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Chinese Influence Activities with U.S. Allies and Partners in Southeast Asia


This report originally appeared as testimony before the U.S.-China Economic and Security Review Commission.

Thank you to the Commissioners for convening this hearing today and inviting me to testify. The Commission has asked me to focus on assessing China’s relations with U.S. allies and partners in Southeast Asia—specifically, Thailand, the Philippines, Vietnam, and Singapore. I was also asked to address the various tools with which China seeks to influence these countries and their relations with the United States, and to provide related recommendations to the United States Congress.

The questions asked in this hearing today are important and timely. In light of recent revelations regarding Chinese Communist Party (CCP) influence operations in Western democracies, it is important to shine attention on the issue of whether CCP influence operations are being deployed elsewhere.1 Southeast Asia is a region of high strategic significance to China where it is leveraging all instruments of national power – sometimes successfully, sometimes unsuccessfully – to wield influence. I will discuss these efforts and objectives later in my testimony.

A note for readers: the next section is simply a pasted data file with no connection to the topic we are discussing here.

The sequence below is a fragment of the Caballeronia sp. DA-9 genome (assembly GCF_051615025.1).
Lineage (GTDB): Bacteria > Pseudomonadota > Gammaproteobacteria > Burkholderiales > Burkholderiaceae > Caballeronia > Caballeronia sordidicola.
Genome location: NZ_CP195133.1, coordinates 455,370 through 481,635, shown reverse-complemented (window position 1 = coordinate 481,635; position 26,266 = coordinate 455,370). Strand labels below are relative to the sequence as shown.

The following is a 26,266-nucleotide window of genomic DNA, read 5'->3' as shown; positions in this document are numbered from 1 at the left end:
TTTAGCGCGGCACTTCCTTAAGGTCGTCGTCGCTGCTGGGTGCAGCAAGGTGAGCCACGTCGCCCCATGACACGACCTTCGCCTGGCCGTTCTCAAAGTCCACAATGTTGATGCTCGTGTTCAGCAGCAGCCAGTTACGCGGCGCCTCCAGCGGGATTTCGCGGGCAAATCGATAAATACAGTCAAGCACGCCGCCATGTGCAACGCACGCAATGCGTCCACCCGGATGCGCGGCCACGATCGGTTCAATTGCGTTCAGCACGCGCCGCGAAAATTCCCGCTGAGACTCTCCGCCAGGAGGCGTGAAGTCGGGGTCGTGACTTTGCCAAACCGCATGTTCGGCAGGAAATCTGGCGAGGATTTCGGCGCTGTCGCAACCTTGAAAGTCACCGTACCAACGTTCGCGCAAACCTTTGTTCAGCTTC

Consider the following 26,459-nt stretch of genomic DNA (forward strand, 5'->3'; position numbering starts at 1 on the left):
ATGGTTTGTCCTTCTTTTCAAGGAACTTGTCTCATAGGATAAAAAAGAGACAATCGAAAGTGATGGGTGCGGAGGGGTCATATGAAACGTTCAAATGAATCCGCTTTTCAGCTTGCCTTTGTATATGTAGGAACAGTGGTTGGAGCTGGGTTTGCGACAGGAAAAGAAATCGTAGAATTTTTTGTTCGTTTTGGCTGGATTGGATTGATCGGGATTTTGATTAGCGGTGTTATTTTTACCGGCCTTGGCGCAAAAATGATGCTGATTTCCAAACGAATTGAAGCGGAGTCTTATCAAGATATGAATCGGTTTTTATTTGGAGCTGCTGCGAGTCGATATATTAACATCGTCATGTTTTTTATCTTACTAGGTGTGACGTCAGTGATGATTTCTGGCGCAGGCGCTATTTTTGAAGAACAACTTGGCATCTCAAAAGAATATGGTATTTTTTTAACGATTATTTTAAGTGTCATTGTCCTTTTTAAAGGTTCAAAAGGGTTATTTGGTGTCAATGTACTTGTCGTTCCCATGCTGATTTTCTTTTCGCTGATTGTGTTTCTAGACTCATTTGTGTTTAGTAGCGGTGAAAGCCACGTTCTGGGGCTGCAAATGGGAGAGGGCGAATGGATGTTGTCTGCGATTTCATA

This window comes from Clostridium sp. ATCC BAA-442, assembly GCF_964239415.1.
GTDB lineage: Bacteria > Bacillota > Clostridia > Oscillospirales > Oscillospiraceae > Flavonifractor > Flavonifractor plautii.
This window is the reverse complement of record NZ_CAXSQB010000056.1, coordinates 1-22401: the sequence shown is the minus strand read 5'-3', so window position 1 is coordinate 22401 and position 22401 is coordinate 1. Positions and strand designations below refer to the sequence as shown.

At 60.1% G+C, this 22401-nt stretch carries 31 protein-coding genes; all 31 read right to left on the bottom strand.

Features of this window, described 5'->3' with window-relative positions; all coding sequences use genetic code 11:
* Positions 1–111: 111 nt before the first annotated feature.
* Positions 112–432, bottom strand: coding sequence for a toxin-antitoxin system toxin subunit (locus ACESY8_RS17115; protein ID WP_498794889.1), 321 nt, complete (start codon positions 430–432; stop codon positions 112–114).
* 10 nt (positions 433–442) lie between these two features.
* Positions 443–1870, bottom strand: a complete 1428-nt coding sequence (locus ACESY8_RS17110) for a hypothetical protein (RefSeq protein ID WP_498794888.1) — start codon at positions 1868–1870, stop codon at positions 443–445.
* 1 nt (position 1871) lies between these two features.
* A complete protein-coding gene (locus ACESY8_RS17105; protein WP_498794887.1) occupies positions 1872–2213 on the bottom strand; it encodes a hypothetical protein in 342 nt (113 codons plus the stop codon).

Recent studies on Australia and New Zealand have demonstrated the extensive and centrally coordinated efforts through CCP-led mechanisms to influence public debates and policy outcomes in these countries. John Garnaut and Anne-Marie Brady have described these countries as “canaries in the coal mine” of Chinese political influence efforts. If countries with strong democratic institutions like Australia and New Zealand are vulnerable to Chinese influence and domestic political interference, one can imagine that countries in Southeast Asia that have weaker governance, less transparency and higher levels of corruption will be even more susceptible.

While there is extensive study of China's diplomatic and economic influence and activities in Southeast Asia, it is notable that United Front Work Department (UFWD) efforts have not been a focus for those studying these dynamics. I think there are several reasons for this, but I do hope this hearing helps spur U.S. Southeast Asia experts – academics, think tankers, government experts including the intelligence community – to focus more time and attention on this issue.





Courtesy: This post originally appeared on the Center for Strategic and International Studies, Washington D.C. cogitASIA blog



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